If you’re an attentive internet user, you’ve probably noticed that starting in early 2020, a pop-up notification asking you to accept cookies began to appear on every website, each time you visited.
This was, in part, due to California’s Consumer Privacy Act (CCPA) which states that all California consumers have the right to know how their data is used. The CCPA along with similar laws such as the European Union’s General Data Protection Regulation Act (GDPR), have raised questions about the effect of third-party cookies on online user privacy.
Don’t know your first-party from your third-party cookies? Wonder no more because it’s all explained here. (Hint: neither come with chocolate chips.)
What are first-party cookies?
These types of cookies improve and personalise your experience within the site. For example, when you visit an Ecommerce site, it is likely to retain personal user data such as email addresses and passwords. That’s a first-party cookie at work.
The first-party data that is generated will reveal information such as language settings, items you added to a shopping cart, and other personal identifiers.
Broadly speaking, people trust first-party cookies more than third-party cookies because they generally improve the user experience of a website.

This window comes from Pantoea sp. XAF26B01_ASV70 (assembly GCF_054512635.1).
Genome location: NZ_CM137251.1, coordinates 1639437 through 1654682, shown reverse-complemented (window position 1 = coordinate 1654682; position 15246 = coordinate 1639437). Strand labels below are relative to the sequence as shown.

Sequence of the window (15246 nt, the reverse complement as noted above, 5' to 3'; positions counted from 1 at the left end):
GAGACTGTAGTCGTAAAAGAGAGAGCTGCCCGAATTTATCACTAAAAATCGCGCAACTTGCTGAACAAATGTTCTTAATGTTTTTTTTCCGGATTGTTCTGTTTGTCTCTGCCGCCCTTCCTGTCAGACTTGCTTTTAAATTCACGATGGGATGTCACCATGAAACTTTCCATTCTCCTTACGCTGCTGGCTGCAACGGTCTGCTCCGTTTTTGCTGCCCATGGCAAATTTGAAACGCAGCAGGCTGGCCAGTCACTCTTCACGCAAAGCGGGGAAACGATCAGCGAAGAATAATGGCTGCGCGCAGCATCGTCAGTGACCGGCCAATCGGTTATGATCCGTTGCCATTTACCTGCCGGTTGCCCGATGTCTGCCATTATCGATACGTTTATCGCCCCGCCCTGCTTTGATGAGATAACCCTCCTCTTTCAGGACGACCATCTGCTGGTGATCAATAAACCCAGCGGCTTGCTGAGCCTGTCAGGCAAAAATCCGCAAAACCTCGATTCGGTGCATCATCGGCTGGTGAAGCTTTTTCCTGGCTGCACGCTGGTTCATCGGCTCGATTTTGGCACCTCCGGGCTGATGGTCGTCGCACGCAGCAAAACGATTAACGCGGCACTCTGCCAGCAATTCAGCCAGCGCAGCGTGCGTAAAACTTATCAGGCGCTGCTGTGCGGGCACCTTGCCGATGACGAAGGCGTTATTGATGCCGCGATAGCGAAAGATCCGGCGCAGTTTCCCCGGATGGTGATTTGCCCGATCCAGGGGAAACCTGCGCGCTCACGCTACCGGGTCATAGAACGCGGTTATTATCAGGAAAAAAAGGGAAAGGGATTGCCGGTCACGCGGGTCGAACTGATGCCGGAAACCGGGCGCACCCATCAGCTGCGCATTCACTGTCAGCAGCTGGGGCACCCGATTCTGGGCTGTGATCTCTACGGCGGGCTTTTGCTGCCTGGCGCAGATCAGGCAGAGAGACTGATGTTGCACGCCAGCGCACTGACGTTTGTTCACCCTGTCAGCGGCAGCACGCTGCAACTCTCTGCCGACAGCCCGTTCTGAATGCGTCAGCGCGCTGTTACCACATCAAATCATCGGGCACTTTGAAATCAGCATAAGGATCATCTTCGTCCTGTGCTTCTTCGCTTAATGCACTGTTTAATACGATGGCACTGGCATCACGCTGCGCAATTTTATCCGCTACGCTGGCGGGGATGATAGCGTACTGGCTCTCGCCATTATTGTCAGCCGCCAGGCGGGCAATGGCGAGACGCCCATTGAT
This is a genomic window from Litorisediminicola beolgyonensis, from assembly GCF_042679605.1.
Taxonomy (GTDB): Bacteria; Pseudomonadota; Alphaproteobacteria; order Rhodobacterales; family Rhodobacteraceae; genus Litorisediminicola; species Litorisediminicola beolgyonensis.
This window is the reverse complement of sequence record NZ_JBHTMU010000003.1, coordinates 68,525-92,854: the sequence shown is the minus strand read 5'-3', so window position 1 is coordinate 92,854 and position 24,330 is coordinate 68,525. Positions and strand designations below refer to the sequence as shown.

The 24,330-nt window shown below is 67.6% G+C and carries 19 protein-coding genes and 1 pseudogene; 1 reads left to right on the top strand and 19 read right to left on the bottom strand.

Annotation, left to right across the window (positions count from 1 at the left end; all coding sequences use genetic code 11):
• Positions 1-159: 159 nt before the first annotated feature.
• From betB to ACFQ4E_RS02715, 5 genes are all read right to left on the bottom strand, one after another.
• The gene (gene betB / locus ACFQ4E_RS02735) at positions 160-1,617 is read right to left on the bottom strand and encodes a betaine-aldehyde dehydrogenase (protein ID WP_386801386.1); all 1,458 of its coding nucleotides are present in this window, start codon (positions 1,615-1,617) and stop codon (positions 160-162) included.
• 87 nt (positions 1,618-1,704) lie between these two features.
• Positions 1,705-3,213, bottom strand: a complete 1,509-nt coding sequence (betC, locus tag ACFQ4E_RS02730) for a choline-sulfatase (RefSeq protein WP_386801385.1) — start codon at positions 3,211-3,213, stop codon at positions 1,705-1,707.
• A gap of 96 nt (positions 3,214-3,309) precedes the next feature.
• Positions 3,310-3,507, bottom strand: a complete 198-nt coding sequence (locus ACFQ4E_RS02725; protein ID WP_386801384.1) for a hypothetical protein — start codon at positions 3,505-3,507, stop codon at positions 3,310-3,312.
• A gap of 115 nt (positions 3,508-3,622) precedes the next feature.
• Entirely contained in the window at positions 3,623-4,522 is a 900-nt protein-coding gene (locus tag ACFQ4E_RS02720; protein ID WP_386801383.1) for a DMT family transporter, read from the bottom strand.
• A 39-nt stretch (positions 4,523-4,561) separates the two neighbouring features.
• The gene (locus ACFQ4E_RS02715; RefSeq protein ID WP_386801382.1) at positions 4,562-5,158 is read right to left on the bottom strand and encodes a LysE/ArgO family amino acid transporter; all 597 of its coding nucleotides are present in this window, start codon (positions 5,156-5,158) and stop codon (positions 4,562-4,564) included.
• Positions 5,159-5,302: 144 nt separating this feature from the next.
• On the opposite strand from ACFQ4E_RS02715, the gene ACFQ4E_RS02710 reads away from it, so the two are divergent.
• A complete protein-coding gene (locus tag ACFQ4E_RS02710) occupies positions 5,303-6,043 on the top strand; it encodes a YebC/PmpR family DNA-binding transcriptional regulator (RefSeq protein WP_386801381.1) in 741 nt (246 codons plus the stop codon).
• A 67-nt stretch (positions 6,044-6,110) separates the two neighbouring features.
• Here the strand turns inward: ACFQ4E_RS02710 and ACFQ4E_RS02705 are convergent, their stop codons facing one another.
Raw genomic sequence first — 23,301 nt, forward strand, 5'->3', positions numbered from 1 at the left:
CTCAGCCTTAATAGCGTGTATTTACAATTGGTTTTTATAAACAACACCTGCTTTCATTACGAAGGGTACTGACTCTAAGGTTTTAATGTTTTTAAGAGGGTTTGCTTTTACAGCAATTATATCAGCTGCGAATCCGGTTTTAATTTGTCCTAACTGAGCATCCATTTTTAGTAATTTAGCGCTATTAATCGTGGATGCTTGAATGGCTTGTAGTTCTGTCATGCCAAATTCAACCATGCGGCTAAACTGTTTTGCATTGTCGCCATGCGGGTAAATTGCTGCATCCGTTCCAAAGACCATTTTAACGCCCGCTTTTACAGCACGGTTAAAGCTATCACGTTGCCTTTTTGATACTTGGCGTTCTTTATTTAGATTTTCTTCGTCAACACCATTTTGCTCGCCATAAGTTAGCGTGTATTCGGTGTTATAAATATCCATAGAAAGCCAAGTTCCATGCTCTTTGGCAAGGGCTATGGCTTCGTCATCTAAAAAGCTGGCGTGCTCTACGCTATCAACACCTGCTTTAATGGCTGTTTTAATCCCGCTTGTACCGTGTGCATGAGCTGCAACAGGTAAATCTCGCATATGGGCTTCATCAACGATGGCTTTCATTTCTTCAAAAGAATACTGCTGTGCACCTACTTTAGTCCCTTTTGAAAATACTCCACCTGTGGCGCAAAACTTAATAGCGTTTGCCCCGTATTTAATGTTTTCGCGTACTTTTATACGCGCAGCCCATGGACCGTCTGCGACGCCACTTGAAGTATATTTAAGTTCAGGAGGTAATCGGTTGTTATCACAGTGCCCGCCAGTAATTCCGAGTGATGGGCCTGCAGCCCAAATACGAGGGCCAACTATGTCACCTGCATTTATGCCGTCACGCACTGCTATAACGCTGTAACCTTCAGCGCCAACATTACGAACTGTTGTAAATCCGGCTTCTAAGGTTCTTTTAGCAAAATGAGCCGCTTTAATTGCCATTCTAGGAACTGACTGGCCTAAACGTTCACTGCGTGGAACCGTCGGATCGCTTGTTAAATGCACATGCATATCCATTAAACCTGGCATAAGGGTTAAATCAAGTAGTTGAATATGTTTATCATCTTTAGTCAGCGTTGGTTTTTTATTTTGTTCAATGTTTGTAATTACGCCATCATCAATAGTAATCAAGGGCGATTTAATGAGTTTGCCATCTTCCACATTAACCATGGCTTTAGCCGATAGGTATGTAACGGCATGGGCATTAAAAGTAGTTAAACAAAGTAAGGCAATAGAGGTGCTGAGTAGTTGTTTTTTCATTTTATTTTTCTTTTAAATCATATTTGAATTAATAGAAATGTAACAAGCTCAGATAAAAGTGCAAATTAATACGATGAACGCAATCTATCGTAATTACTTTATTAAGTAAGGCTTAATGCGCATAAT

What are third-party cookies?
Imagine you just viewed the latest Xbox while browsing on Amazon but you weren’t ready to buy it yet. Suddenly, you start to see ads for the same product on other websites you visit. This isn’t the work of magic, nor is it purely coincidence. This is third-party cookies at work.
Here’s what happens behind the scenes;
Third-party ad tech companies store and manage lines of code which deliver and track ad campaigns across many different websites. So if you’re a publisher, and you want to make money from an advertising network, you can place their ad serving code on your site. Then in turn, every website that uses that code within the ad network can collect and share third-party cookie data to dynamically serve ads to users based on their browsing activity.
Understandably, this can feel overwhelming after years of building your marketing strategy around cookies and recognising all the invaluable user data that has been gathered but the future really is bright. Check out our recent post here for more insights into what’s coming, what to expect, and how we can all continue to reap the benefits in the new world.